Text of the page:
WordPress above all is an ecosystem where everyone can easily enter and start learning from day one. There is so much information on the web regarding WordPress that a newbie may have a hard time finding a worthy WordPress resource website.
This blog post will feature 20 of the promising WordPress blogs to follow in 2019. We tried to go out of the ordinary route because we wanted to show new WordPress resources or ones which weren’t well known. Being a relatively new WordPress service ourselves we know that is very hard to be heard so we didn’t want to recycle WordPress blogs which were mentioned by hundreds of other similar posts.
The following Top 20 WordPress Blogs list for 2019 was manually curated after 3-month research and monitoring, we sincerely hope that both our readers and the WordPress Blogs featured in this list will benefit from it by closing the communication gap between them.
Even though we gathered more than 100 WordPress blogs to examine it seems that the ones that made to our Top 20 list are those which we learned about in our first two weeks of research. Each WordPress Blogging Resource is reviewed based on their quality content, authority, how often they publish new blog posts and their ability to offer new ideas in the WordPress ecosystem.
Our Top WordPress Blogging Review features the following 3 sections
- Information about the WordPress Blog Resource.
- What we liked about their WordPress posts.
- Feedback in things we didn’t like and are in need of improvements.
ManageWP is a feed service for WordPress blogs. Members can discuss or vote on WordPress stories or search for answers to specific issues. Or just browse, looking for inspiration.
This is a great resource. Say you’re starting a WooCommerce store on WordPress. Doing a search on WooCommerce leads you to a variety of tutorials and recommendations. Or just hit the home page and randomly browse. You’ll walk away with several new ideas on things you could implement.
I can’t say that I’m a fan of the voting. Voting, in general, is often gamed in some way.
I just love well put together guides. And that’s exactly what First Site Guide is all about. Depending on what I need to learn, sometimes text is a better alternative to video. And you can find what you need on the page quicker as well.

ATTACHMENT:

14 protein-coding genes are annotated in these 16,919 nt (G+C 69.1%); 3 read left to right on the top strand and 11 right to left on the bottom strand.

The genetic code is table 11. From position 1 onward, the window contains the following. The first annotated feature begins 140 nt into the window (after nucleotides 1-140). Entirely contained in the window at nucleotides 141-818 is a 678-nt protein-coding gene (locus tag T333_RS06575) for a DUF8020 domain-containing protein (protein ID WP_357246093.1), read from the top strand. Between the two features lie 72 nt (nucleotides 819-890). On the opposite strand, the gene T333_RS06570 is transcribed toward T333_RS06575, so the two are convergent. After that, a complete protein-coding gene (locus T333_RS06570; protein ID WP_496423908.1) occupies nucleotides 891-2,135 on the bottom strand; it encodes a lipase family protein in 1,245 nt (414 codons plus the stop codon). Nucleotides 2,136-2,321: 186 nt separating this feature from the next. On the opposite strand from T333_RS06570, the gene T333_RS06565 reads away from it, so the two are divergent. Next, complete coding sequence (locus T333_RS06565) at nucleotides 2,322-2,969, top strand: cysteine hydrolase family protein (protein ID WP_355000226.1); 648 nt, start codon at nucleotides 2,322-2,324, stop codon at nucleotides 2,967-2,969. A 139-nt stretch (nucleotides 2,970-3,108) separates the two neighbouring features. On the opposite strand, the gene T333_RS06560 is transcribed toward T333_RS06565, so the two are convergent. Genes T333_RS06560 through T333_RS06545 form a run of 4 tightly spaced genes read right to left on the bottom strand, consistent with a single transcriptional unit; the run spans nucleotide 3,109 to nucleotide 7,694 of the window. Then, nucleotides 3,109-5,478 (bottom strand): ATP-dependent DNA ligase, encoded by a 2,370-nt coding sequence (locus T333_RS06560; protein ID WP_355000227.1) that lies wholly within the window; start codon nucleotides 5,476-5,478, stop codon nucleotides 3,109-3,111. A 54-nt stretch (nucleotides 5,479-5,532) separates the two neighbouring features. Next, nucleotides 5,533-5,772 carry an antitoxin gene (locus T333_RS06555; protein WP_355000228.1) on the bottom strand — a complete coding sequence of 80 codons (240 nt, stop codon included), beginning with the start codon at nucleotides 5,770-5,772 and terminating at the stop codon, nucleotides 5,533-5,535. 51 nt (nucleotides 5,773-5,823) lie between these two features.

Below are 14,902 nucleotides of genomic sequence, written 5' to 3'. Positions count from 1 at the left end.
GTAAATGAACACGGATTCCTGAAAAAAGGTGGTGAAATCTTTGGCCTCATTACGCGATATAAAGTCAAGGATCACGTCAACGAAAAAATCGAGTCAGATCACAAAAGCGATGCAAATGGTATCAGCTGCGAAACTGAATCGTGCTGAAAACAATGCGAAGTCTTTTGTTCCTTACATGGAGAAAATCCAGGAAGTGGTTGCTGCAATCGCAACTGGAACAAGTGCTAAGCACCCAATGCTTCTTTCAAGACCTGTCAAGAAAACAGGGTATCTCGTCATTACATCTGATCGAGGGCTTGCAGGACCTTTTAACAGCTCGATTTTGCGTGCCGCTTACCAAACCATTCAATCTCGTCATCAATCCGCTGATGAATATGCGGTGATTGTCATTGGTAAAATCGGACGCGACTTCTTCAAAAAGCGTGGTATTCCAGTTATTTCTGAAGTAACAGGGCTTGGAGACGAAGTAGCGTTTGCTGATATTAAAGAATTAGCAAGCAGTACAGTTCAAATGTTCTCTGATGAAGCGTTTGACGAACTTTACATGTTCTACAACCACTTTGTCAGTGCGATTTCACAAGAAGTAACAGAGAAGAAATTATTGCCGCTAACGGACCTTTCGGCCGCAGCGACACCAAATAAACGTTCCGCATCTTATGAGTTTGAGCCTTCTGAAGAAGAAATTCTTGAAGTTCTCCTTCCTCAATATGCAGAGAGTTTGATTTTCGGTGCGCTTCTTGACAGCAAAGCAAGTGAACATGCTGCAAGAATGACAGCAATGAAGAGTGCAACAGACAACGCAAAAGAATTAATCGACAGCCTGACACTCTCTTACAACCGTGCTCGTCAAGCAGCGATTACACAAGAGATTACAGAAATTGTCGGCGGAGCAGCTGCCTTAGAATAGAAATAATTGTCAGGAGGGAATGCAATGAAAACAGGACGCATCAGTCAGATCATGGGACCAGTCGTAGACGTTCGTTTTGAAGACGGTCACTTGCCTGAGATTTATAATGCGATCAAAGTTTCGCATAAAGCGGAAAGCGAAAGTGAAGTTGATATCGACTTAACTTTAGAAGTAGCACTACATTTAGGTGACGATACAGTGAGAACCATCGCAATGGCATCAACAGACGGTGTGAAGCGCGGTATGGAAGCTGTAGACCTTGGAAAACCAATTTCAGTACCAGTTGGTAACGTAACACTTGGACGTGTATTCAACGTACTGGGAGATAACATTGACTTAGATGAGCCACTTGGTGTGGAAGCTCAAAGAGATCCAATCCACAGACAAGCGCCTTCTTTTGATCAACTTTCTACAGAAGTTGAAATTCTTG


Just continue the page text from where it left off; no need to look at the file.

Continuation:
These guides are clear and concise, and they kept up-to-date. So you don’t have to worry that what you’re being taught to do is for an older version of WordPress and might break your newer version. Do you know what the problem is with this blog? There isn’t enough of it. They could have guides on many more things!
As the name suggests, The Plugin Economy is all about WordPress plugins. They also have an article section that offers developers tips and tricks on how to create and market their plugins.
The main area is full of developer interviews on a variety of different plugins. They are extremely useful and full of insights you might not be aware of if you just installed a plugin without this background info.
If you browse the article section, you might find it to be a bit heavy on the criticism. At least I did.
Caldera Forms is more than a form builder. They also provide a blog on all things WordPress, not just their own forms. Need to know how to promote your business, or how to wrap your head around Google Analytics? They have you covered.
If I had to pick one thing that I really liked about this blog, is that they let the reader know what level of expertise they need in order to follow the steps given. Posts are tagged as Basic right on the main blog page excerpt, so a reader knows what to expect before delving in further.
From the beginner to the more seasoned blogger, WinningWP has you covered. There are information and how-to guides on nearly every subject related to WordPress. It’s all well categorized and easy to find. Lots of video tutorials as well.
Having said that, there’s something about the site design that makes me feel anxious. I can’t explain what it is, but landing on the home page makes me want to leave. But that’s just me. Or maybe not?
If you’re looking for a full-featured blog with a bit of history, check out CodeinWP. They have a lot of insightful information on things like how to grow and market your audience, and much more.
The writing is engaging and fun, and the posts are littered with lots of visuals. In other words, they are a pleasure to read. Tutorials are well laid out and easy to follow and typically offer several methods.
For good reason, this is a popular WordPress blog.
This our own sweet little blog, we post regularly and we try to cover a wide range of the WordPress ecosystem. At the moment we have published posts about WordPress news and tutorials, WordPress Security and Interviews with people working and using WordPress.
One of our most popular WordPress security articles is our guide on how to identify and remove the Japanese keyword hack which shows you all the steps you need to follow in order to find if your WordPress is infected and how you can clean the hack yourself.
More security-related posts will follow in the upcoming weeks.
This isn’t a dedicated WordPress blog. Instead, RunCloud offers a lot of useful information for anyone maintaining a website. Quite a few of the posts that are specific to WordPress deal with how it’s used with the service RunCloud. For the sake of simplicity, RunCloud is a basic cPanel alternative, which is great for anyone that wants to move from traditional hosting to something like AWS Lightsail.
I highly recommend this blog even if WordPress is only minimally represented.
If you’ve ever Googled Genesis code snippets, you’ve likely stumbled across Bill Erickson’s blog. Since I personally use the Genesis Framework, I’m thrilled with bloggers like Bill who freely share their expertise with the rest of us. Outside of Genesis, his blog also contains tutorials on general WordPress development.